Well, that didn't last long.

After a temporary ban on Facebook's WhatsApp was imposed throughout Brazil at the stroke of midnight Thursday, a different Brazilian judge lifted the ban on the messaging service hours later during the same day, as reported by the Wall Street Journal.

A judge in Sao Paulo cleared the block, announcing "it does not seem reasonable that millions of users are affected," referring to WhatsApp not cooperating with a criminal investigation, as reported by the Journal. That judge suggested that WhatsApp be fined as an alternative.

This comes after a separate judge in the country had previously ruled that the messaging service be blocked, bringing a halt to upwards of 100 million Brazilians who regularly use the free app. It even was the most downloaded app of 2014 in Brazil, the world's fourth-biggest market for smartphones.

Facebook CEO Mark Zuckerberg was amongst the first to blast the original news about the blocking of the app, saying that the company is "working hard to get this block reversed." He prompted WhatsApp users to utilize Facebook Messenger in the meantime and even posted the following statement on his Facebook page:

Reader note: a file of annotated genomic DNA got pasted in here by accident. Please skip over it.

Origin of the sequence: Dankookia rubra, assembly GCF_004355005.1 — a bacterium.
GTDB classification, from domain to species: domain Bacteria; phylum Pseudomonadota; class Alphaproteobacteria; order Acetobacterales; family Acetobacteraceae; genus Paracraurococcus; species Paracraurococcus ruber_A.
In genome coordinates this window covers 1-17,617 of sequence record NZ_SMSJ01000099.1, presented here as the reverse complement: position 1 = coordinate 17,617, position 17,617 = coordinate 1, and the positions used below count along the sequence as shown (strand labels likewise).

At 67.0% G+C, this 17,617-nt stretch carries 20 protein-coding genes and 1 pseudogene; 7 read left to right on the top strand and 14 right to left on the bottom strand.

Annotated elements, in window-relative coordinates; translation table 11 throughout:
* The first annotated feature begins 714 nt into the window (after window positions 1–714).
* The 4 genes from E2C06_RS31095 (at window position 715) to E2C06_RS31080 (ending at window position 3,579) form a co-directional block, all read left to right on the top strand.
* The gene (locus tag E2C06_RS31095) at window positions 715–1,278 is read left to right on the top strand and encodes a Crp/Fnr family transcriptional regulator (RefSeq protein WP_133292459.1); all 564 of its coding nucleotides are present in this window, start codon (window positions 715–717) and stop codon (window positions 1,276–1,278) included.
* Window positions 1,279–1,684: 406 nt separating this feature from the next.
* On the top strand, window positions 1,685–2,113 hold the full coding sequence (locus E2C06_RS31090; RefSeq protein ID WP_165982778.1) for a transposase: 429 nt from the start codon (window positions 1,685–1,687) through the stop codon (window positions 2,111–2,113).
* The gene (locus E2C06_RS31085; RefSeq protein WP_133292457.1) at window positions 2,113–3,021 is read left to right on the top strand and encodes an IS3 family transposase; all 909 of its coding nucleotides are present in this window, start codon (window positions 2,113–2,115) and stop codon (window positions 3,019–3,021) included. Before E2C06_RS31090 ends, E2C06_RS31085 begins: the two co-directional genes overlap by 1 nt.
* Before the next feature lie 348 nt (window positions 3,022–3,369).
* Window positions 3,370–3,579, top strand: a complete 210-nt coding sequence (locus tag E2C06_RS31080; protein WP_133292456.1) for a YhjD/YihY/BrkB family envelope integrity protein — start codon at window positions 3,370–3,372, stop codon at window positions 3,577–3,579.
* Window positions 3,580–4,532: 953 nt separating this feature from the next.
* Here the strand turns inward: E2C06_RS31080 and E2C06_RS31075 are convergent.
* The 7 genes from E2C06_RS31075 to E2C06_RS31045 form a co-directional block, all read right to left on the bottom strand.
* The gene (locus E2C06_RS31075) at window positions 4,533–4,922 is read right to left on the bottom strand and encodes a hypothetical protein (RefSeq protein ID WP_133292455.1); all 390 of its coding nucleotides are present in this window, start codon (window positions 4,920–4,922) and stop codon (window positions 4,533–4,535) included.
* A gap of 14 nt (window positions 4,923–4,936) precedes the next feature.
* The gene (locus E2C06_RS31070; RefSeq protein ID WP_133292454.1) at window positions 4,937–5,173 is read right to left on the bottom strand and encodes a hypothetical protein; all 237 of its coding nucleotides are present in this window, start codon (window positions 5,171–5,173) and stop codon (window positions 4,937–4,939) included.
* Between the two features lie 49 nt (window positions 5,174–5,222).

"This is a sad day for Brazil. Until today, Brazil has been an ally in creating an open Internet. I am stunned that our efforts to protect people's data would result in such an extreme decision by a single judge to punish every person in Brazil who uses WhatsApp. We hope the Brazilian courts quickly reverse course."

Zuckerberg has yet to react to the reversal of this ruling by Brazilian courts just yet as of Thursday, but clearly there's more work that needs to be done to truly have an open Internet world.

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